Regarding the first point, several predictive models have been described in the last years. In accordance with the policy usually followed postnatally, where the decision regarding the management pathway usually relies upon several cardiovascular parameters which address both the size of the right inflow and outflow tracts and morphological features as well [29–31], we have observed that the performance of multiparameter scoring systems [12, 17, 19] is better than single-parameter models . Certainly, in our experience the most likely type of circulation after birth can be accurately predicted in the second trimester of pregnancy by means of a combination of three size-based parameters (TV/MV ratio, RV/LV length ratio, pulmonary valve/aortic valve ratio) and one functional marker addressing the RV preload (tricuspid inflow duration/cardiac cycle length). If 3 of these 4 markers are present in a fetus diagnosed with PA/CS-IVS 28 weeks of gestation, this predicts a non-BV outcome with sensitivity of 100% and specificity of 92%, and these two are 100% if the 4 criteria are fulfilled. These markers are objective measurements less prone to errors than the subjective assessment of the morphology of cardiac structures and showed to have the best balance between sensitivity and specificity for predicting non-BV circulation after birth, avoiding false negative results which would imply not selecting potential candidates to fetal therapy. Therefore, despite the potential for progression of this cardiac disease , the initial surgical pathway can be established in the first diagnostic scan, which is usually made in the mid-second trimester. This is of paramount importance for (i) early selection of potential candidates for FCI, when the chances for a successfully right-sided cardiac salvage are maximal and (ii) for early parental counseling providing them with valuable information which is relevant in the decision-making process.
In the setting of severe TR, it is of paramount importance the analysis of surrogate markers of right heart failure. In this sense either morphological parameters such as serous effusions, skin edema, or severe cardiomegaly or hemodynamical markers such as the severity of TR and ductus venosus flow may provide useful information regarding the degree of raised systemic venous pressure [33, 34]. Specifically, if the sequential interrogation of the ductus venosus flow in fetuses with PA-CS/IVS, which can easily be made in most instances, shows progressive worsening of the reversed a-wave and this pattern is observed in combination with other signs of right heart failure, it should be interpreted as a definitive sign of cardiac compromise, probably leading to an adverse outcome [12–14, 35].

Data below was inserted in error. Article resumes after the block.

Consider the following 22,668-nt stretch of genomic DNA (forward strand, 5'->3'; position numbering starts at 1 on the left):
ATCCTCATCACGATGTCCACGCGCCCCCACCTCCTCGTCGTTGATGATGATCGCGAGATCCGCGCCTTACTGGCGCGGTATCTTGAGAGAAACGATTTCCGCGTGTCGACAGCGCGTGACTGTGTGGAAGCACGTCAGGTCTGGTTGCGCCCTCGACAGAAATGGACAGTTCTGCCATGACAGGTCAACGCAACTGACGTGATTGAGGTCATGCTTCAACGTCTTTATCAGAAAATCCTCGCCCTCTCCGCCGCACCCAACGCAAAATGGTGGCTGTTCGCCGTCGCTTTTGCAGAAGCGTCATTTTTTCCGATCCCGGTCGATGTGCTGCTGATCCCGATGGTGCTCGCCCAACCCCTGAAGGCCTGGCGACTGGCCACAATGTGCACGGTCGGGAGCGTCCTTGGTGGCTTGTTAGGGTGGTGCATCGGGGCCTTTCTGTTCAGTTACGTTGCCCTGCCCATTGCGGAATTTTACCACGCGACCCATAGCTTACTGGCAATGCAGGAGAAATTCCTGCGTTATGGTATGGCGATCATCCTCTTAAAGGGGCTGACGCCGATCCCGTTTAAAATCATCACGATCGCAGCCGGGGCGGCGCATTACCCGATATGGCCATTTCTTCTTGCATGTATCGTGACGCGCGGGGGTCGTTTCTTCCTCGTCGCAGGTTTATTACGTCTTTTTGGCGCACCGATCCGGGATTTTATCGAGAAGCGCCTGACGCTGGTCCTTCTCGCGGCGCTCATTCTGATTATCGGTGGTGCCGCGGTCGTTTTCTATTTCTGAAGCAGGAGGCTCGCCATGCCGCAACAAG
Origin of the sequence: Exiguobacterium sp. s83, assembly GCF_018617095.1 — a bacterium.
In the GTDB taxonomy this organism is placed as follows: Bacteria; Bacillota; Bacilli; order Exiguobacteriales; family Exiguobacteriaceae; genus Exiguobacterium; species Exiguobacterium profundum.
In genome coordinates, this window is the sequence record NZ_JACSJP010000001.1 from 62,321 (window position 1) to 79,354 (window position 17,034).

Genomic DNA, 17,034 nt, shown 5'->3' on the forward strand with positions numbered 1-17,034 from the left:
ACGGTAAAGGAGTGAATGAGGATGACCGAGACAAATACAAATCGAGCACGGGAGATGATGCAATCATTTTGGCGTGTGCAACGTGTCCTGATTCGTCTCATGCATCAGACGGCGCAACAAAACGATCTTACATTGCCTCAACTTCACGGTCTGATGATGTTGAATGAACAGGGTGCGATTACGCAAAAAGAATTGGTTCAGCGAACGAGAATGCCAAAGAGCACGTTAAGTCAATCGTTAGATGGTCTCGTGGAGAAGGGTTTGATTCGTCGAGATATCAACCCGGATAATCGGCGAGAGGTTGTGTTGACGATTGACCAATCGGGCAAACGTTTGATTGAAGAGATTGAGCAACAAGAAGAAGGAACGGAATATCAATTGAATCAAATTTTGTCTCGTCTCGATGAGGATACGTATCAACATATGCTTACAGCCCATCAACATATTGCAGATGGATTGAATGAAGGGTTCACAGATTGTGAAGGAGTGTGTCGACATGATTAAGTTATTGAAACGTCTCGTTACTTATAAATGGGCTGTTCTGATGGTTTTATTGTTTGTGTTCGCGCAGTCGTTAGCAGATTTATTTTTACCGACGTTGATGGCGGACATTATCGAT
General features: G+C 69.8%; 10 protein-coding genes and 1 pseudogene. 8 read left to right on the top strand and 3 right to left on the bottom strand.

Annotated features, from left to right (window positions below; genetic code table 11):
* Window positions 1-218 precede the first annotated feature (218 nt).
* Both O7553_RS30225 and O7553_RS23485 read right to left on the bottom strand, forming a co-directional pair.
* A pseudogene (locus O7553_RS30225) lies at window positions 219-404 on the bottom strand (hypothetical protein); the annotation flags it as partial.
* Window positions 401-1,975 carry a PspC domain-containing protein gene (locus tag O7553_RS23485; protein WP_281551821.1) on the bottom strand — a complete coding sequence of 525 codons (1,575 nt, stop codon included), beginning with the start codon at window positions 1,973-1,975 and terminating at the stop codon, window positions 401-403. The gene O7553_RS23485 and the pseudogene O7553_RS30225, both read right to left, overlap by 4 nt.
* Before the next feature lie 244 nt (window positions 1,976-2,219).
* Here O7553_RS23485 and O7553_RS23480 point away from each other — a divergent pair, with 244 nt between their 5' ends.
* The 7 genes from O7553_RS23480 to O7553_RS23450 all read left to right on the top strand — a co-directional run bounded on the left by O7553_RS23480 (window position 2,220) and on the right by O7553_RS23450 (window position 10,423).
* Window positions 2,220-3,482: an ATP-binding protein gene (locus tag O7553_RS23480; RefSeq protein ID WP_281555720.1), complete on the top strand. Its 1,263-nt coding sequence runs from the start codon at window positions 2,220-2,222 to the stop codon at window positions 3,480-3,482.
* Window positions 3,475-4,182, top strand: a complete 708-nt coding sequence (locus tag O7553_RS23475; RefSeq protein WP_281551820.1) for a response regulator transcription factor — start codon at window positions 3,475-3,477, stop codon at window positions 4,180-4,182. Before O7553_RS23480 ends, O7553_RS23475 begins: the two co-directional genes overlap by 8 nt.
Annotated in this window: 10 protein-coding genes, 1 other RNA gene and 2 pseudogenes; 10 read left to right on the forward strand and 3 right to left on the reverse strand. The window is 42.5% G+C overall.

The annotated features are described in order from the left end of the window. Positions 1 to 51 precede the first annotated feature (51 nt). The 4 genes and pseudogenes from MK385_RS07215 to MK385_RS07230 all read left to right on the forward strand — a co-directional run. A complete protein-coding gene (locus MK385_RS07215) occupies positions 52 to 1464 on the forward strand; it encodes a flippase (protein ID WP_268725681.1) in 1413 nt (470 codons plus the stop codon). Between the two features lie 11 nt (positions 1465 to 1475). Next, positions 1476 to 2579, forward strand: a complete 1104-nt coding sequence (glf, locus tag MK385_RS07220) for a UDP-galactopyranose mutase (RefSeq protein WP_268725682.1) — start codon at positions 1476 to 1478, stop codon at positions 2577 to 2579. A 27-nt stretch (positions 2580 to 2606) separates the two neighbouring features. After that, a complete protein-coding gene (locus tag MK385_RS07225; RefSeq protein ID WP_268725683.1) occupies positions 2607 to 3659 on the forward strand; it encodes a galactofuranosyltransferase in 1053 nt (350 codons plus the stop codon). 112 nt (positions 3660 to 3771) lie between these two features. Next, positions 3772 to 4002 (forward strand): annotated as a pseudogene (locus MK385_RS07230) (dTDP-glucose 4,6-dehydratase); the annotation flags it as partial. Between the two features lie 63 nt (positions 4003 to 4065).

FCI for patients affected with PA/CS-IVS is a challenging procedure given the special anatomy of the right outflow tract and the difficult access to the pulmonary valve. However, it has been shown that pulmonary valvuloplasty in fetal life is technically feasible even in mid-gestation, although it should be acknowledged that the experience with this procedure is still limited to a few number of cases [13, 14, 35]. Regarding the safety of fetal pulmonary valvuloplasty, our results show that it may be safely performed both for the mother and the fetus provided that they are made by an experienced team in fetal invasive procedures. This is of paramount importance given that although this type of procedure carries a risk of fetal mortality and morbidity, the accumulated experience seems to demonstrate that the fetus tolerates better FCI for right outflow tract diseases than for the aortic valve, probably attributable to the fact that there are no coronary arteries to be occluded during balloon inflation. Our 4 fetuses underwent technically successful pulmonary valvuloplasty, and this was followed by a slight but recognizable improvement in the right heart growth and hemodynamics during the early weeks after the procedure. However, we and others have observed that the duration of this effect is variable but almost always is transient, giving a Gaussian-like evolution for most of the parameters. Unfortunately, this prenatal improvement not always is followed by the desirable outcome: in fact, two of our patients died shortly after birth although in only one this could be explained by the cardiac disease itself. Nevertheless, this procedure may change the adverse natural history of PA/CS-IVS and allows for fetal maturity to be reached in better conditions. Therefore, we firmly believe that there is a place for fetal pulmonary valvuloplasty provided that an accurate selection of suitable cases is made and the procedure is performed under low-risk conditions, that is, in experienced centers.
In conclusion, although we acknowledge that there is still limited experience with fetal pulmonary valvuloplasty and that randomized studies have not been performed (and probably never will), it seems that in selected cases this intervention may improve fetal hemodynamics, right heart growth, and postnatal outcome. Future experience will give us a better knowledge about the prenatal and postnatal outcome of FCI in right cardiac defects.